90. 90.

    Ramalingam S, Gediya L, Kwegyir-Afful AK, Ramamurthy VP, Purushottamachar P, Mbatia H, et al. First MNKs degrading agents block phosphorylation of eIF4E, induce apoptosis, inhibit cell growth, migration and invasion in triple negative and Her2-overexpressing breast cancer cell lines. Oncotarget. 2014;5:530–43.

    PubMed  PubMed Central  Article  Google Scholar 

  91. 91.

    Diab S, Teo T, Kumarasiri M, Li P, Yu M, Lam F, et al. Discovery of 5-(2-(phenylamino)pyrimidin-4-yl)thiazol-2(3H)-one derivatives as potent Mnk2 inhibitors: synthesis, SAR analysis and biological evaluation. ChemMedChem. 2014;9:962–72.

    CAS  PubMed  Article  Google Scholar 

  92. 92.

    Martínez A, Sesé M, Losa HJ, Robichaud N, Sonenberg N, Aasen T, et al. Phosphorylation of eIF4E confers resistance to cellular stress and DNA-damaging agents through an interaction with 4E-T: a rationale for novel therapeutic approaches. PLoS ONE. 2015;10:e0123352.

    PubMed  PubMed Central  Article  CAS  Google Scholar 

  93. 93.

    Li Z, Sun Y, Qu M, Wan H, Cai F, Zhang P. Inhibiting the MNK-eIF4E-beta-catenin axis increases the responsiveness of aggressive breast cancer cells to chemotherapy. Oncotarget. 2017;8:2906–15.

    PubMed  Google Scholar 

  94. 94.

    Dreas A, Mikulski M, Milik M, Fabritius CH, Brzozka K, Rzymski T. Mitogen-activated protein kinase (MAPK) interacting kinases 1 and 2 (MNK1 and MNK2) as targets for cancer therapy: recent progress in the development of MNK inhibitors. Curr Med Chem. 2017;24:3025–53.

    CAS  PubMed  Article  Google Scholar 

  95. 95.

    Webster KR, Goel VK, Staunton J, Hung INJ, Parker GS, Stumpf CR, et al. eFT508: an oral, potent and highly selective inhibitor of MNK1 and MNK2, promotes anti-tumor immunity as a monotherapy and in combination with immune checkpoint blockade. Cancer Res. 2017;77:596.

  96. 96.

    Nishikawa M, Miyake H, Behnsawy HM, Fujisawa M. Significance of 4E-binding protein 1 as a therapeutic target for invasive urothelial carcinoma of the bladder. Urol Oncol. 2015;33:166.e9–15.

    CAS  Article  Google Scholar 

  97. 97.

    Hu A, Sun M, Yan D, Chen K. Clinical significance of mTOR and eIF4E expression in invasive ductal carcinoma. Tumori. 2014;100:541–6.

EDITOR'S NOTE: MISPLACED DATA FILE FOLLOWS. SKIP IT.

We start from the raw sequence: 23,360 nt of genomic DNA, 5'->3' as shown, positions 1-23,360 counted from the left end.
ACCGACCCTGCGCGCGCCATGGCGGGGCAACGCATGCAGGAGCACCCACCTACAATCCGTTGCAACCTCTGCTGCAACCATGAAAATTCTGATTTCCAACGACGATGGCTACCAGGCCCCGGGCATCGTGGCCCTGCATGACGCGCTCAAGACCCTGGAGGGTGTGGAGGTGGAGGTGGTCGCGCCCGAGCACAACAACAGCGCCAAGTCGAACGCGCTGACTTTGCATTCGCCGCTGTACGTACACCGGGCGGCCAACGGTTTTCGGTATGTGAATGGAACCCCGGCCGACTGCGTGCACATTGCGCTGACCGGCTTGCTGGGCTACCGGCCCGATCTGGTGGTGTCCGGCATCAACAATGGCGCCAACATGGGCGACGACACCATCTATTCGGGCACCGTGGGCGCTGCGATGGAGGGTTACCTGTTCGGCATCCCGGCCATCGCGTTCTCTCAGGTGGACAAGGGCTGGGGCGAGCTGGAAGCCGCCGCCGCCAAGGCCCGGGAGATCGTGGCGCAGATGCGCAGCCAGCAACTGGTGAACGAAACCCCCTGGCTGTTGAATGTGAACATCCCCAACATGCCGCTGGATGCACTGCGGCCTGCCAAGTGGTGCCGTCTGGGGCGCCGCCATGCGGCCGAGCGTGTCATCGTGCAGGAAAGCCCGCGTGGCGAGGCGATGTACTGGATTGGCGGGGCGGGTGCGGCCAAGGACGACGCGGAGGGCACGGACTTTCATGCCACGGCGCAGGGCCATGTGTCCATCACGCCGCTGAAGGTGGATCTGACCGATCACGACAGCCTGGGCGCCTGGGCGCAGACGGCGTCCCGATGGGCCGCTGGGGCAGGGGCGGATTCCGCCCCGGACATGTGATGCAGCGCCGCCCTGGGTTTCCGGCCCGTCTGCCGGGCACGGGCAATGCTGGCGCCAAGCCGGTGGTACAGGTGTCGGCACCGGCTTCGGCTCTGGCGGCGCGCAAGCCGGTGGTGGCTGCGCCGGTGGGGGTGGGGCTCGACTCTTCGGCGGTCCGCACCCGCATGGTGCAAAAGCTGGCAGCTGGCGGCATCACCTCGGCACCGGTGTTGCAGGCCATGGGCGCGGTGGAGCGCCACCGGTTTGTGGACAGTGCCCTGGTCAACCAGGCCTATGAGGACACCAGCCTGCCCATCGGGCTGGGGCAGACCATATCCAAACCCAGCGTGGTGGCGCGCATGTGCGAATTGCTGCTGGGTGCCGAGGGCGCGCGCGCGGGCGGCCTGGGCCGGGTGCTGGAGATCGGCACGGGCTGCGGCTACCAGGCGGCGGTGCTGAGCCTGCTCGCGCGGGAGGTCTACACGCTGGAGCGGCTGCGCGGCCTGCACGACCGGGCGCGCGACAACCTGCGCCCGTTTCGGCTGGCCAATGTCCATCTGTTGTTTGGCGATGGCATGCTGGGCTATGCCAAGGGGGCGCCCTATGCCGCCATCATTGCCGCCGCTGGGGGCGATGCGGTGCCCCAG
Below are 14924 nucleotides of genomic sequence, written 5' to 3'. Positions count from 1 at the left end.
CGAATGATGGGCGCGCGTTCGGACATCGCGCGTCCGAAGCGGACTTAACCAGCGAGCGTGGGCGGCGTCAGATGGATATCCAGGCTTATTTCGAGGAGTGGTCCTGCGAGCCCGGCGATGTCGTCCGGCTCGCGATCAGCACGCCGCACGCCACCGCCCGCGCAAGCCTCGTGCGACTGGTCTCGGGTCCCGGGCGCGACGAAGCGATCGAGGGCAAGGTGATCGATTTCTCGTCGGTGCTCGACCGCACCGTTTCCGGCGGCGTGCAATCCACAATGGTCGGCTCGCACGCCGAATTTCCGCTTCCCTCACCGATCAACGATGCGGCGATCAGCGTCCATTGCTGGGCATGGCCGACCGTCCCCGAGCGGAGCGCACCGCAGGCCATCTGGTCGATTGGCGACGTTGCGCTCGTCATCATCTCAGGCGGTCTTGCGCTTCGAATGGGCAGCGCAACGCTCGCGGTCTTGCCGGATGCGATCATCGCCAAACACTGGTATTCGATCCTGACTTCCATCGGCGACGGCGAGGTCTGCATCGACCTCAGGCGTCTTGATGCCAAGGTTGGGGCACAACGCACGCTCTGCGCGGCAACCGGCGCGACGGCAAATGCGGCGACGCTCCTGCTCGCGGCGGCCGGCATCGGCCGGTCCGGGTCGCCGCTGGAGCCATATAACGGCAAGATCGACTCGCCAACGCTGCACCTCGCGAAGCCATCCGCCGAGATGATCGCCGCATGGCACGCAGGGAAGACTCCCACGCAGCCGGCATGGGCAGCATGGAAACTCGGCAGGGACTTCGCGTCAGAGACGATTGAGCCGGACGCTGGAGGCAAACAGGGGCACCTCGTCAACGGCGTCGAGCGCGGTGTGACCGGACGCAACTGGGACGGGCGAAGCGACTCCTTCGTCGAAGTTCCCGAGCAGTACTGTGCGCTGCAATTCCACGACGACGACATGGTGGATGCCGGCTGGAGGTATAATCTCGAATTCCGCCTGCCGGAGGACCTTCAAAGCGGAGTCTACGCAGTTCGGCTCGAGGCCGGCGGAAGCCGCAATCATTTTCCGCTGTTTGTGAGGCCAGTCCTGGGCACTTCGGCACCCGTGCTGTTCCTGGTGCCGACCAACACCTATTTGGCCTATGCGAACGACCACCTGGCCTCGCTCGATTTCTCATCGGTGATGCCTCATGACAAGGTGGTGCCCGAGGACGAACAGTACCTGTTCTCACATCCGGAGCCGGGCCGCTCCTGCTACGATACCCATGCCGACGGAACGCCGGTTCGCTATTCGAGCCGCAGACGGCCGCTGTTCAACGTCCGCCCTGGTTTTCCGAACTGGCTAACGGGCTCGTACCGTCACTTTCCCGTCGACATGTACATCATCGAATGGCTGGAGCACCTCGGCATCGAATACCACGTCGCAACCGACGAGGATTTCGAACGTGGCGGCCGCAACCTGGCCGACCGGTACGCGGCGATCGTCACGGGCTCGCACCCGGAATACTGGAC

PubMed  Article  Google Scholar 

  98. 98.

    Karlsson E, Perez-Tenorio G, Amin R, Bostner J, Skoog L, Fornander T, et al. The mTOR effectors 4EBP1 and S6K2 are frequently coexpressed, and associated with a poor prognosis and endocrine resistance in breast cancer: a retrospective study including patients from the randomised Stockholm tamoxifen trials. Breast Cancer Res. 2013;15:R96.

    PubMed  PubMed Central  Article  Google Scholar 

  99. 99.

    Heikkinen T, Korpela T, Fagerholm R, Khan S, Aittomaki K, Heikkila P, et al. Eukaryotic translation initiation factor 4E (eIF4E) expression is associated with breast cancer tumor phenotype and predicts survival after anthracycline chemotherapy treatment. Breast Cancer Res Treat. 2013;141:79–88.

    CAS  PubMed  Article  Google Scholar 

  100. 100.

    Coleman LJ, Peter MB, Teall TJ, Brannan RA, Hanby AM, Honarpisheh H, et al. Combined analysis of eIF4E and 4E-binding protein expression predicts breast cancer survival and estimates eIF4E activity. Br J Cancer. 2009;100:1393–9.

    CAS  PubMed  PubMed Central  Article  Google Scholar 

  101. 101.

    Li BD, Gruner JS, Abreo F, Johnson LW, Yu H, Nawas S, et al. Prospective study of eukaryotic initiation factor 4E protein elevation and breast cancer outcome. Ann Surg. 2002;235:732–8.

    PubMed  PubMed Central  Article  Google Scholar 

  102. 102.

    Korkolopoulou P, Levidou G, El-Habr EA, Piperi C, Adamopoulos C, Samaras V, et al. Phosphorylated 4E-binding protein 1 (p-4E-BP1): a novel prognostic marker in human astrocytomas. Histopathology. 2012;61:293–305.

    PubMed  Article  Google Scholar 

  103. 103.

    Chen Y, Wang J, Fan H, Xie J, Xu L, Zhou B. Phosphorylated 4E-BP1 is associated with tumor progression and adverse prognosis in colorectal cancer. Neoplasma. 2017;64:787–94.

    CAS  PubMed  Article  Google Scholar 

  104. 104.

    Darb-Esfahani S, Faggad A, Noske A, Weichert W, Buckendahl AC, Muller B, et al. Phospho-mTOR and phospho-4EBP1 in endometrial adenocarcinoma: association with stage and grade in vivo and link with response to rapamycin treatment in vitro. J Cancer Res Clin Oncol. 2009;135:933–41.

    CAS  PubMed  Article  Google Scholar 

  105. 105.

    Chao YK, Chuang WY, Yeh CJ, Chang YS, Wu YC, Kuo SY, et al. High phosphorylated 4E-binding protein 1 expression after chemoradiotherapy is a predictor for locoregional recurrence and worse survival in esophageal squamous cell carcinoma patients. J Surg Oncol. 2012;105:288–92.

    CAS  PubMed  Article  Google Scholar 

  106. 106.

    Yeh CJ, Chuang WY, Chao YK, Liu YH, Chang YS, Kuo SY, et al. High expression of phosphorylated 4E-binding protein 1 is an adverse prognostic factor in esophageal squamous cell carcinoma. Virchows Arch. 2011;458:171–8.

    CAS  PubMed  Article  Google Scholar 

  107. 107.

    Han M, Wang W, Wang L, Jiang Y. Expression of eukaryotic initiation factor 4 E in hypopharyngeal carcinoma. J Int Med Res. 2014;42:976–83.